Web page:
Every Time I Die, The Ghost Inside
When bands as widely ranging as the ever-altruistic Hundreth, British mathcore frontrunners Architects, Buffalo, NY mainstay Every Time I Die and L.A.'s own The Ghost Inside come together, it makes for a lineup worth driving out for. Held at the Glass House in Pomona, the sold-out show seemed to be as energizing for the bands as it was for their fans, no matter how far they came for the show, or if they were only attending one of the tour's two-night residency at the venue.
Maybe it is best that Los Angeles proper doesn't have a metal venue suited to acts like Every Time I Die and The Ghost Inside — rare is it that you can find great sound, solid staff, reasonable-if-not-free-parking, a well-organized layout (with an actual mezzanine) and an in-out policy all at the same location. With Hundreth playing the role of hungry young guns, which they did with aplomb, and Architects playing like the arpeggiated, finger-tapping tour de force that they are, the co-headliners showed their establishment in spades.
Every Time I Die, at their core, have never sounded more cohesive than they do now. Since the release of From Parts Unknown, a record that showcases the band in their most technical manifestation, their live show has been honed to a razor's edge.
the songs are faster, their transitions are almost null and void in this setting, and stage antics abound. Guitarist Jordan Buckley stood at stage right throwing his ESP guitar in the air while vocalist Keith Buckley stood in front of the crowd. Bassist Stephen Micciche and guitarist Andy Williams stomp around, hammering on their instruments. Though it's clear they're enjoying themselves, there are few smiles from Every Time I Die here and fewer moments of respite — a welcome onslaught for the ravenous fans in the crowd and a clear reminder that these guys do what they do really well.
While their setlist featured a significant amount of new material, the band was sure to play at least one standout from almost all of their past records, including "Floater," "The New Black," "Roman Holiday" and "Underwater Bimbos from Outer Space." Closing with the piano-laden "Moor," however, was a treat that many were convinced they wouldn't hear, as well "Idiot," which features one of Keith Buckley's best vocal performances with this band.
Local boys The Ghost Inside, complete with Kings vs. Ducks rants in hand, acted as headliners for the night. While more breakdown-heavy than Every Time I Die and with less guitar pyrotechnics than Architects, The Ghost Inside's set provided a strong reminder that not a lot can stand in the way of classic, metal songwriting. With their brand new record Dear Youth dropping in just two days, frontman Jonathon Vigil led the melodic hardcore band through a flurry of classics while also extolling the virtues of their latest offering, without the slightest hint of seeming contrived. It was obvious that The Ghost Inside knew they were playing in their wheelhouse, Vigil playing the role of Justin Williams in the Staples Center, and the crowd responded in accord. Here, the band let it be known that this homecoming show was less business than pleasure, as Vigil cracked a grin from time to time throughout his set as the audience, much like during Every Time I Die's set, screamed every word right back at him.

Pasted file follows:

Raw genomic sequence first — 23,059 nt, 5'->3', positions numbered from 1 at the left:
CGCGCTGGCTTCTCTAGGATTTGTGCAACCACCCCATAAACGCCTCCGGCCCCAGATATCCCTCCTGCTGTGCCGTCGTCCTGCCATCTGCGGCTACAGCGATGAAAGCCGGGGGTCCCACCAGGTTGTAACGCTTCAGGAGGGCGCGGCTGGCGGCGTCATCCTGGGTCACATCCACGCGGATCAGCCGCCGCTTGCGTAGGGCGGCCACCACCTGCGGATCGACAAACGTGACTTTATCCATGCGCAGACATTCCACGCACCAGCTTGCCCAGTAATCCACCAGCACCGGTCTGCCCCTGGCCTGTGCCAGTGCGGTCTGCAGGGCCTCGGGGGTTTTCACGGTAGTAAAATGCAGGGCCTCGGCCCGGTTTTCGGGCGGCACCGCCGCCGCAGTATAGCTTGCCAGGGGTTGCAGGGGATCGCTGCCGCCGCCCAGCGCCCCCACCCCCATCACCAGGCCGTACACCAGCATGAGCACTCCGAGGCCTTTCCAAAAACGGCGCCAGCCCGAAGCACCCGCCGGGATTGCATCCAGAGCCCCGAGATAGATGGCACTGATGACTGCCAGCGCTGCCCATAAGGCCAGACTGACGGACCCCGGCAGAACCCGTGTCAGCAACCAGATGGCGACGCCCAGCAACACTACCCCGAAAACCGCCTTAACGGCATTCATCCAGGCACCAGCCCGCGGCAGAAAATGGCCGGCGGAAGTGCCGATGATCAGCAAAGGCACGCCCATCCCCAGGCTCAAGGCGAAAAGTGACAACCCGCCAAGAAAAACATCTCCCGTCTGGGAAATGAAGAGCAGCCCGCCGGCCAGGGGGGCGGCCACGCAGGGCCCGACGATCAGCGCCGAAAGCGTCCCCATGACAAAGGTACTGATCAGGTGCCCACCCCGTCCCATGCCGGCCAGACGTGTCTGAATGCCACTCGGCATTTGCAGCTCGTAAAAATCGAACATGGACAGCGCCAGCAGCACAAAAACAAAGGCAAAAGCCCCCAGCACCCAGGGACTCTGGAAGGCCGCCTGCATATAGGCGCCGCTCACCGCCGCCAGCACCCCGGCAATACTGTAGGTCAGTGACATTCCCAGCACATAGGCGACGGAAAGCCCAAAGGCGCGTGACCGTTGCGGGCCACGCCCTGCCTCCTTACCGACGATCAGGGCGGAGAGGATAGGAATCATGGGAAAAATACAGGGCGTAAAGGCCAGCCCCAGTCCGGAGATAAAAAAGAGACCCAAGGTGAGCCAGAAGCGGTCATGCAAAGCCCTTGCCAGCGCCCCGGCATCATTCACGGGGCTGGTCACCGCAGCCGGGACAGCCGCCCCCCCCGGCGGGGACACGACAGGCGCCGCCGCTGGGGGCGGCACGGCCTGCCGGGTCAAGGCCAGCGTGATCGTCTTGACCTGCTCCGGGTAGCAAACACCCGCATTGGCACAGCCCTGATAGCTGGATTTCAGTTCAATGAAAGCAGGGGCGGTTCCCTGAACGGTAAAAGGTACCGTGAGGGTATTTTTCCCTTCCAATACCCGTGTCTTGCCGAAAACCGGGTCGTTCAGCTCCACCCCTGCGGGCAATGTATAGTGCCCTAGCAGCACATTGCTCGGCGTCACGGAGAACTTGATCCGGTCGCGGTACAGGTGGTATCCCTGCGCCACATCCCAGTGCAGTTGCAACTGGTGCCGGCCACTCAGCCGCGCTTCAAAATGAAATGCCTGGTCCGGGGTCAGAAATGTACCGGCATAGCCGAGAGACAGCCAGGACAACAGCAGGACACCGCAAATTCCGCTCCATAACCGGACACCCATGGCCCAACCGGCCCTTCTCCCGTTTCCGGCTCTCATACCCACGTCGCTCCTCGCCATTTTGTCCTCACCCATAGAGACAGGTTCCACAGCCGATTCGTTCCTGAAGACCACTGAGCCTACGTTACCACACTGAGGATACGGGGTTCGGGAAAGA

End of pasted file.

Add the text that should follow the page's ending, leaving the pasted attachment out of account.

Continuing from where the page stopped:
There's no such thing as a perfect show. Sometimes, however, a lineup as stacked as this one can come damn close, but it's really up to the fans to make it all worthwhile. This was as friendly a metal show as I've been to in a while, though one reveler did lose three of his front teeth while spilling a quart of blood on the ground, and was picked up right after he went down. As any fan of hardcore will tell you, it's a community, evidenced by the bands themselves as much as the kids in the pit. You just might not understand it until you're in the middle of the chaos yourself.
Personal Bias: This is my fourth time seeing Every Time I Die. I've written about them a lot. I spent way too much time in the pit during their set. There's not a lot they can do wrong in my eyes. Objectivity may have been skewed here.
Overhead In The Crowd: Equally shirtless, equally tattooed dude and I screaming in each other's faces, halfway through Every Time I Die's "The Marvelous Slut": "FUCK YEAAAAAAH." We couldn't help it.
Random Notebook Dump: There are fewer joys in life than going to shows with your brother. As much as we love the Kings, we'd rather be on the venue floor.